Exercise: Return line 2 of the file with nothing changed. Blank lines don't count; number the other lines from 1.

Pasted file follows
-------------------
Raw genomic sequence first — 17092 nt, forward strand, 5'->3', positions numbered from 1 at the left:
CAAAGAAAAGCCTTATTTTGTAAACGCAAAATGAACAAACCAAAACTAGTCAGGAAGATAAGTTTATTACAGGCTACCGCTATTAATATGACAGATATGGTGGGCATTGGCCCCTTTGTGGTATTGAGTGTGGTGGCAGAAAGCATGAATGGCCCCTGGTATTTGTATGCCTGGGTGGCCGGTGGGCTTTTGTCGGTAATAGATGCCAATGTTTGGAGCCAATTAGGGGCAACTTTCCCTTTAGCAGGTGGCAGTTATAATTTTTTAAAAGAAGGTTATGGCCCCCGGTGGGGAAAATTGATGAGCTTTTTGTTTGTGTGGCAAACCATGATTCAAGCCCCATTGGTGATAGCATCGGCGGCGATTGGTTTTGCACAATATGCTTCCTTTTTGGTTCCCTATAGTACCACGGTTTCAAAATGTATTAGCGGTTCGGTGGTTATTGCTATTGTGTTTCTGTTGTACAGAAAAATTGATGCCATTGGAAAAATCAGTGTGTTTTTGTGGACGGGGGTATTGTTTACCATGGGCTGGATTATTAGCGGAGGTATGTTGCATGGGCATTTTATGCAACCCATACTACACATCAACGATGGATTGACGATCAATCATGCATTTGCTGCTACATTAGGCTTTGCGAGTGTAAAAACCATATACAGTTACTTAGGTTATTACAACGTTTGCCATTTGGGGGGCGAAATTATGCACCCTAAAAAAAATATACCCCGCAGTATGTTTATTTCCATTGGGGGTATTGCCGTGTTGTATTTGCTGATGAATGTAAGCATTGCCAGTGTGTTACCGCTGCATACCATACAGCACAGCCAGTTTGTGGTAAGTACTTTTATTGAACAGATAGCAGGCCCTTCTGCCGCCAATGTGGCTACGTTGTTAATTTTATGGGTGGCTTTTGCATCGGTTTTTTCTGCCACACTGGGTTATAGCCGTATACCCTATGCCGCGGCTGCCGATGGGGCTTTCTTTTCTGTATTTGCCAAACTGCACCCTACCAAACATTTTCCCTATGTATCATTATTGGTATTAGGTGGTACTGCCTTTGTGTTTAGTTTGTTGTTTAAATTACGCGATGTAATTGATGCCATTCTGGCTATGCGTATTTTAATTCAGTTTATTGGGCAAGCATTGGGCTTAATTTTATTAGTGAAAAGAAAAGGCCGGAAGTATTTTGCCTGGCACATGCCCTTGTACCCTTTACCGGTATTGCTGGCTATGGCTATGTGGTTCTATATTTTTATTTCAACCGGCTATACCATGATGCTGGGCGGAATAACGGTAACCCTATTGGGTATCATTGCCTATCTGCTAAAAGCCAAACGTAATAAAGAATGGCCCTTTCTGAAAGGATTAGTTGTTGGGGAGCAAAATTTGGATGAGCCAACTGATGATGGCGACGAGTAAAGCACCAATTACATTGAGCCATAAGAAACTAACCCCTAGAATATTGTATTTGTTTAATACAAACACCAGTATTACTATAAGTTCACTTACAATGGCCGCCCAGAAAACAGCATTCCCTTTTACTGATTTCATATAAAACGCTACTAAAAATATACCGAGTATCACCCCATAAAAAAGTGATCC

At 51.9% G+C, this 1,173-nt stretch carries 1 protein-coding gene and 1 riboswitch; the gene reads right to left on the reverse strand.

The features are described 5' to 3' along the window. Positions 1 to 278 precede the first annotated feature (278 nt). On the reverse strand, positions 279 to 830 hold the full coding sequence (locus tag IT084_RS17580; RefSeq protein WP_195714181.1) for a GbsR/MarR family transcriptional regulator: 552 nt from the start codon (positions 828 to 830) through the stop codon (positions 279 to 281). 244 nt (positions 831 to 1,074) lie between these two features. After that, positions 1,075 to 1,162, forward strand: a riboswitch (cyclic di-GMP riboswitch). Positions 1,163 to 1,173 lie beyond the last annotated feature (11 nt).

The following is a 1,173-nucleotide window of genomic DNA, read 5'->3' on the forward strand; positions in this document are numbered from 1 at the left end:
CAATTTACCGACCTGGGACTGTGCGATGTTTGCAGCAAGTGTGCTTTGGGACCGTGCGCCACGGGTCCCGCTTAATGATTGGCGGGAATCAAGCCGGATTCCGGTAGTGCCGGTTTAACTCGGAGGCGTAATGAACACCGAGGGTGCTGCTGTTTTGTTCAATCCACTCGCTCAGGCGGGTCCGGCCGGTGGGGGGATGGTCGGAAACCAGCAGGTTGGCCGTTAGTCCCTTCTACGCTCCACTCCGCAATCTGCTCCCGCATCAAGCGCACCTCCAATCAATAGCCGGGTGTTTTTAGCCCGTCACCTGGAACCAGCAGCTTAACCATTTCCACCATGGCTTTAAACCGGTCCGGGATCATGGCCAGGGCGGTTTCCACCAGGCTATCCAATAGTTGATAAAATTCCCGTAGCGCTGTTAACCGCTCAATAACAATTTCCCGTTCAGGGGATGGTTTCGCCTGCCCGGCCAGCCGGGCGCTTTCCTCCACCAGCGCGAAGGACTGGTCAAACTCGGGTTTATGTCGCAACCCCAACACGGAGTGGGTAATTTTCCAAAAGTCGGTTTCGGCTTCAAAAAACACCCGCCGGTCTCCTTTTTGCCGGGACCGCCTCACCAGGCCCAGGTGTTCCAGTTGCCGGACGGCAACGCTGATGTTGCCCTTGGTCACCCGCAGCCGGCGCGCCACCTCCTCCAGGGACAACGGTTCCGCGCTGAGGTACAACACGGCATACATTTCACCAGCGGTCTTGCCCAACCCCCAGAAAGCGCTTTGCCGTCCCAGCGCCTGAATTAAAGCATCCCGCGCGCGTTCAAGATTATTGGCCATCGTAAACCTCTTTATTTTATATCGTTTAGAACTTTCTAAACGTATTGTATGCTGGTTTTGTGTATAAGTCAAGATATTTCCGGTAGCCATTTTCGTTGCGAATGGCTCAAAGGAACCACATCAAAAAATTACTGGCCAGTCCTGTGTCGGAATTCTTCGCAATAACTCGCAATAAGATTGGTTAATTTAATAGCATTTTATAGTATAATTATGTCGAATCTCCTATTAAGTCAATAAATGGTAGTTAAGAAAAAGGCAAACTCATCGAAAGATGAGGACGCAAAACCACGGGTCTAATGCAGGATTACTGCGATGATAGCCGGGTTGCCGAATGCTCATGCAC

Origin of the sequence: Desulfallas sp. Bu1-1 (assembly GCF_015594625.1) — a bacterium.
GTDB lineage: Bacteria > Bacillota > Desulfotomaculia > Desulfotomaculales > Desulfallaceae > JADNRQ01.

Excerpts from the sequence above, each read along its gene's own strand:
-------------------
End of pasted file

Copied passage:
CAAAGAAAAGCCTTATTTTGTAAACGCAAAATGAACAAACCAAAACTAGTCAGGAAGATAAGTTTATTACAGGCTACCGCTATTAATATGACAGATATGGTGGGCATTGGCCCCTTTGTGGTATTGAGTGTGGTGGCAGAAAGCATGAATGGCCCCTGGTATTTGTATGCCTGGGTGGCCGGTGGGCTTTTGTCGGTAATAGATGCCAATGTTTGGAGCCAATTAGGGGCAACTTTCCCTTTAGCAGGTGGCAGTTATAATTTTTTAAAAGAAGGTTATGGCCCCCGGTGGGGAAAATTGATGAGCTTTTTGTTTGTGTGGCAAACCATGATTCAAGCCCCATTGGTGATAGCATCGGCGGCGATTGGTTTTGCACAATATGCTTCCTTTTTGGTTCCCTATAGTACCACGGTTTCAAAATGTATTAGCGGTTCGGTGGTTATTGCTATTGTGTTTCTGTTGTACAGAAAAATTGATGCCATTGGAAAAATCAGTGTGTTTTTGTGGACGGGGGTATTGTTTACCATGGGCTGGATTATTAGCGGAGGTATGTTGCATGGGCATTTTATGCAACCCATACTACACATCAACGATGGATTGACGATCAATCATGCATTTGCTGCTACATTAGGCTTTGCGAGTGTAAAAACCATATACAGTTACTTAGGTTATTACAACGTTTGCCATTTGGGGGGCGAAATTATGCACCCTAAAAAAAATATACCCCGCAGTATGTTTATTTCCATTGGGGGTATTGCCGTGTTGTATTTGCTGATGAATGTAAGCATTGCCAGTGTGTTACCGCTGCATACCATACAGCACAGCCAGTTTGTGGTAAGTACTTTTATTGAACAGATAGCAGGCCCTTCTGCCGCCAATGTGGCTACGTTGTTAATTTTATGGGTGGCTTTTGCATCGGTTTTTTCTGCCACACTGGGTTATAGCCGTATACCCTATGCCGCGGCTGCCGATGGGGCTTTCTTTTCTGTATTTGCCAAACTGCACCCTACCAAACATTTTCCCTATGTATCATTATTGGTATTAGGTGGTACTGCCTTTGTGTTTAGTTTGTTGTTTAAATTACGCGATGTAATTGATGCCATTCTGGCTATGCGTATTTTAATTCAGTTTATTGGGCAAGCATTGGGCTTAATTTTATTAGTGAAAAGAAAAGGCCGGAAGTATTTTGCCTGGCACATGCCCTTGTACCCTTTACCGGTATTGCTGGCTATGGCTATGTGGTTCTATATTTTTATTTCAACCGGCTATACCATGATGCTGGGCGGAATAACGGTAACCCTATTGGGTATCATTGCCTATCTGCTAAAAGCCAAACGTAATAAAGAATGGCCCTTTCTGAAAGGATTAGTTGTTGGGGAGCAAAATTTGGATGAGCCAACTGATGATGGCGACGAGTAAAGCACCAATTACATTGAGCCATAAGAAACTAACCCCTAGAATATTGTATTTGTTTAATACAAACACCAGTATTACTATAAGTTCACTTACAATGGCCGCCCAGAAAACAGCATTCCCTTTTACTGATTTCATATAAAACGCTACTAAAAATATACCGAGTATCACCCCATAAAAAAGTGATCC